TOKYO (Reuters) - The film “Land of Oblivion” may revolve around victims of the Chernobyl disaster a quarter of a century ago, but Japanese audiences will see striking parallels with current-day headlines following the Fukushima nuclear crisis.
Environmental damage, exclusion zones and radiation testing are just some of the images in the film that are redolent of the Fukushima catastrophe, which developed after a series of explosions was set off by the March 11 earthquake and tsunami.
Writer-director Michale Boganim said she had wrapped up shooting and was editing the film when she saw the disaster at the Fukushima nuclear plant unfolding on television.
“It was very disturbing for me, like a repetition of history,” she told the post-screening Q&A session at the Tokyo International Film Festival.
“Land of Oblivion” follows Anya, Olga Kurylenko of “Quantum of Solace,” whose life is turned upside down when her firefighter husband Piotr is called away on their wedding day to fight a “forest fire” and does not return.
Plants start wilting and soldiers blockade roads but nobody knows what is happening in Pripyat, a city built for workers at the nearby power plant, until the government acknowledges the nuclear accident a couple of days later and the entire population of 50,000 is evacuated.
Ten years later, the once-idyllic Pripyat is a wasteland of abandoned Soviet apartments overrun with weeds, and Anya and other characters must cope with the trauma of having been forced to leave their homeland.
“I think that was a big trauma for many people, even more than the accident itself,” said Boganim, who is primarily a documentary filmmaker but this time chose fiction to focus on the people over the events at the power plant.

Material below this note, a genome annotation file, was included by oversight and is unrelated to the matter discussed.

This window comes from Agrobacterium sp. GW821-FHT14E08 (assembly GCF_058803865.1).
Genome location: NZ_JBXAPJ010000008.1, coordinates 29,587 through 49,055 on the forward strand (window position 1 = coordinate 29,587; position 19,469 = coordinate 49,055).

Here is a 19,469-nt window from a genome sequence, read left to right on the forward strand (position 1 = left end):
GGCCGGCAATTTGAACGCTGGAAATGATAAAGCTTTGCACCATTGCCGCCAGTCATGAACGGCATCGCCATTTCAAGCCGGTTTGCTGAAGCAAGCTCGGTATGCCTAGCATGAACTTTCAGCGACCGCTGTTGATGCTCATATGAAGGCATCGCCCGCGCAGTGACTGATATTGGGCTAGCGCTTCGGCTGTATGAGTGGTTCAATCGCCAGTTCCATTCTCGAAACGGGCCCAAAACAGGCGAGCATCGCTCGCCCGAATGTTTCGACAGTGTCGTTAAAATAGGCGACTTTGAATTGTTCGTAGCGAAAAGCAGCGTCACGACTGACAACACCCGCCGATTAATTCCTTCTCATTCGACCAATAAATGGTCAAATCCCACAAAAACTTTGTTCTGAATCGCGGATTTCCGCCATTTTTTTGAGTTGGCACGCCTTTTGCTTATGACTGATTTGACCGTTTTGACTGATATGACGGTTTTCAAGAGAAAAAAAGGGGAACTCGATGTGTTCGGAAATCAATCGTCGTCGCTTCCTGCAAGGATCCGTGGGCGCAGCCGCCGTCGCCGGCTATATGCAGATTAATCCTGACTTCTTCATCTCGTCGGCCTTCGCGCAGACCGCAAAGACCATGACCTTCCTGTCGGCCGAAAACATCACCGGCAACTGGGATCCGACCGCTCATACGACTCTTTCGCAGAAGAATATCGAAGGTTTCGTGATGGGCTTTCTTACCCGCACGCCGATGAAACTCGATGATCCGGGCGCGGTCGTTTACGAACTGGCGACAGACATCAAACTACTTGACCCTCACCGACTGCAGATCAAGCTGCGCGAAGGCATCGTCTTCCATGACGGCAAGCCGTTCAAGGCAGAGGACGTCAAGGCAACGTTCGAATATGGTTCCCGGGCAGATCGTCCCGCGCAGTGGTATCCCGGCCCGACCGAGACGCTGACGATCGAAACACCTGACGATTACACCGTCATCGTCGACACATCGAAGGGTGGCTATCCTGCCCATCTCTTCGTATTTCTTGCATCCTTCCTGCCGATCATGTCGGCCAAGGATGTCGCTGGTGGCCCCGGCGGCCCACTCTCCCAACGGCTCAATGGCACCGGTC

The movie, produced by French company Les Films du Poisson, had its world premiere at the Venice Film Festival last month.
“We don’t see the explosions, it’s suggested in the film. I didn’t want to show it. I wanted people to feel the sensation of those who experienced Chernobyl. I wanted to show the drama,” she said.
The trauma of lost homeland is very real in Fukushima, where about 80,000 people were forced to evacuate due to the nuclear crisis and don’t know when — or even if — they will be able to return to their homes within the 20 km (12 mile) exclusion zone.
That has taken a heavy psychological toll, on top of lost jobs, fears of the long-term effects of radiation exposure, and even discrimination.
Boganim, who was born in Israel and studied film in Paris and London, said they shot the second half of the film in the actual exclusion zone of Pripyat, and filmed some interior scenes in houses where Chernobyl workers used to stay.
She said she wanted to show the contrast between nature and the industrial, with Pripyat an ideal location because the power plant had been built near abundant forests in what many people had called one of the most beautiful places in Ukraine.
In one scene, a bus rumbling toward the power plant passes by a sign that declares “We are the builders of our happiness” as darkening skies foreshadow the imminent catastrophe.
Animals sensed the disaster long before people had learned of it, and it is nature and wildlife that have returned first, while Pripyat remains a ghost town to this day.
“In a way, even though this power plant was constructed by human beings, in the end nature was stronger,” she said.
The film clearly hit home for at least one Tokyo viewer.
“I thought it felt like our movie,” a woman said.
Editing by Elaine Lies and Idayu Suparto